World’s Oldest Wooden Structure Discovered in Zambia, Dating Back 476,000 Years

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In a groundbreaking archaeological discovery, researchers from the University of Liverpool and Aberystwyth University have unearthed the world’s oldest wooden structure, dating back at least 476,000 years. This remarkable find challenges previous assumptions about the capabilities of early humans and sheds new light on their ability to build settlements. The ancient wooden structure was discovered at the Kalambo Falls archaeological site on the Kalombo River in Zambia.

The artifact consists of two interlocking logs with a carefully crafted notch in the upper piece, allowing them to fit together at right angles. Expert analysis of the wood revealed distinct stone tool cut marks, indicating that it was intentionally shaped and assembled, possibly forming the foundation of a platform or part of a dwelling.

The discovery, published in the journal Nature, has garnered widespread attention due to its unprecedented age and the insights it offers into early human ingenuity and technological prowess. Geoff Duller, a professor of geography and Earth sciences at the University of Aberystwyth and part of the excavation team, expressed his astonishment, saying, “That the wood has remained in place and intact for half a million years is extraordinary. It’s completely changed my view of what people were capable of at that time.”World's oldest known wooden structure found in Zambia | Popular Science

Wooden artifacts from such ancient times are exceedingly rare in the archaeological record because organic materials typically decay over time. However, the exceptional preservation of the wooden structure at Kalambo Falls is attributed to high water levels and fine sediment that encased the wood, protecting it from decay.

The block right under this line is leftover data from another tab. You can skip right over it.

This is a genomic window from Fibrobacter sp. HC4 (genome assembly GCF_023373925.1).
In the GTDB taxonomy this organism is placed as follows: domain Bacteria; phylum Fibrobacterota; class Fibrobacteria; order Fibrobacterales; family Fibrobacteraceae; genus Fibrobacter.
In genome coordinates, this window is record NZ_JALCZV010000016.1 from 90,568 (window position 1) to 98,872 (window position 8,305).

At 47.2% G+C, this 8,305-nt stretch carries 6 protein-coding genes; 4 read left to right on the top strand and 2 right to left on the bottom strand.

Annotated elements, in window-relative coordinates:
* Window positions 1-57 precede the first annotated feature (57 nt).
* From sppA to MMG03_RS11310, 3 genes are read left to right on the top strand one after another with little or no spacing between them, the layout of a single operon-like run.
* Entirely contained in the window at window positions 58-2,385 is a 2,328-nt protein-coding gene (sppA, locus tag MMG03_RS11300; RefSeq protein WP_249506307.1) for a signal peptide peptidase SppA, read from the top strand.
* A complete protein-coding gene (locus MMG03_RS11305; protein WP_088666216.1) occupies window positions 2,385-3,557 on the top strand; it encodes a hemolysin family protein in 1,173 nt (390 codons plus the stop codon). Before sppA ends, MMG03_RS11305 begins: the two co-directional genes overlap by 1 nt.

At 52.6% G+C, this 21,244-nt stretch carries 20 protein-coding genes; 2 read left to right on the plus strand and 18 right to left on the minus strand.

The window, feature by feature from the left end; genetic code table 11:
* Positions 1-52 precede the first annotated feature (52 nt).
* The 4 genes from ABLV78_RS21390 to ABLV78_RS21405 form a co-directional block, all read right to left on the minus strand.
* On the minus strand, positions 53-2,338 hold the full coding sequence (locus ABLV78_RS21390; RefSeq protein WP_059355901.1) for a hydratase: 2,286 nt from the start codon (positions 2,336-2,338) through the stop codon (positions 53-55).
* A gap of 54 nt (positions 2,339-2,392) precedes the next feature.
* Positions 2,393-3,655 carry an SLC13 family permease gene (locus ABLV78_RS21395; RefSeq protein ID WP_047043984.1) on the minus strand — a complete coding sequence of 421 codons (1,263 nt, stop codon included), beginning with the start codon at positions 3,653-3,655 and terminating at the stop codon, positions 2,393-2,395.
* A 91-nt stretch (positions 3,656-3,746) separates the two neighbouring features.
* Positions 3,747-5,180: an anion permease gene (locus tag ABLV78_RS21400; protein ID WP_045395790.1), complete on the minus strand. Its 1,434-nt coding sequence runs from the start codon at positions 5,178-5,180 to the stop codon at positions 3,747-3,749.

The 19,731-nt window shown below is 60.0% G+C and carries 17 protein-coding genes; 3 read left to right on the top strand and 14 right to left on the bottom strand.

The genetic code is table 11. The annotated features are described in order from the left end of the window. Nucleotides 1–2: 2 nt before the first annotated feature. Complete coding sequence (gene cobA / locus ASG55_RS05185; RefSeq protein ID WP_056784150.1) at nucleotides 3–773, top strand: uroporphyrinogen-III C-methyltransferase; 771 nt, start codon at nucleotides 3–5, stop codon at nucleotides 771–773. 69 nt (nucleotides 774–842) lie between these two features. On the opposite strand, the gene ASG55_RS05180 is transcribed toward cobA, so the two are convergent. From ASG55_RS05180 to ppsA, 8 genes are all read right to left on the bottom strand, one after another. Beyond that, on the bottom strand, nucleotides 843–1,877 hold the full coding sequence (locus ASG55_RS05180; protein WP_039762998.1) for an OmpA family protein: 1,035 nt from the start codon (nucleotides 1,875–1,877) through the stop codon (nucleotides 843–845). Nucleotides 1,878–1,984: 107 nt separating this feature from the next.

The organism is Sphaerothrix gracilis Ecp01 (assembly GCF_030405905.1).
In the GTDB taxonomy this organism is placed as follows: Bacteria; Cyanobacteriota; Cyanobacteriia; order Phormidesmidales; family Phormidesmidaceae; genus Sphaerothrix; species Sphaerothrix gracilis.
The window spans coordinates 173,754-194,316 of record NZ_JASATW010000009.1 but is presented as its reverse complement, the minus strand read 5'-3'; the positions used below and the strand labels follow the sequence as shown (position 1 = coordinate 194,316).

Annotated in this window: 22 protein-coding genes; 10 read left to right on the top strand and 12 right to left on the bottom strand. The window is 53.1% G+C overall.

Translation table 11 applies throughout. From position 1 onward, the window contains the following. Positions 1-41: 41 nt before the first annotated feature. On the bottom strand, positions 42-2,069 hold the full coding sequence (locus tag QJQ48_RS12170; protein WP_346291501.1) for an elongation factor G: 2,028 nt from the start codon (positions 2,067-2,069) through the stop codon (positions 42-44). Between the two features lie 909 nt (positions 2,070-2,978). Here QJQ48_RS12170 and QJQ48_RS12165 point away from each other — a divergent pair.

The find challenges the prevailing belief that Stone Age humans led nomadic lifestyles, suggesting that Kalambo Falls may have been home to a more settled community due to its reliable water source and abundant forest resources. Professor Duller commented, “At the very least, they’re putting a huge amount of effort into this place.”

The wooden structure’s construction method is unique and has no parallel in the archaeological record. It closely resembles the concept of Lincoln Logs, a children’s building toy made of miniature logs that interlock using square notches. This similarity has led researchers to conclude that the logs were intentionally connected using stone tools, ruling out the possibility that they drifted and linked together naturally.

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To determine the age of the wooden structure, the team employed luminescence dating techniques, measuring the natural radioactivity in minerals within the fine sediment that encased the wood. This advanced dating method estimated the structure’s age at 476,000 years, making it the oldest known wooden structure in the world.

Furthermore, the research revealed that four wooden tools, including a wedge, digging stick, cut log, and notched branch, found at the same site, date back approximately 324,000 years, providing further evidence of early human craftsmanship.

The significance of this discovery extends beyond its age; it challenges preconceptions about human development during the Stone Age and offers a compelling glimpse into the resourcefulness and creativity of our distant ancestors. As this remarkable find continues to captivate the world, it reaffirms that the story of human history is far more complex and intriguing than previously imagined.

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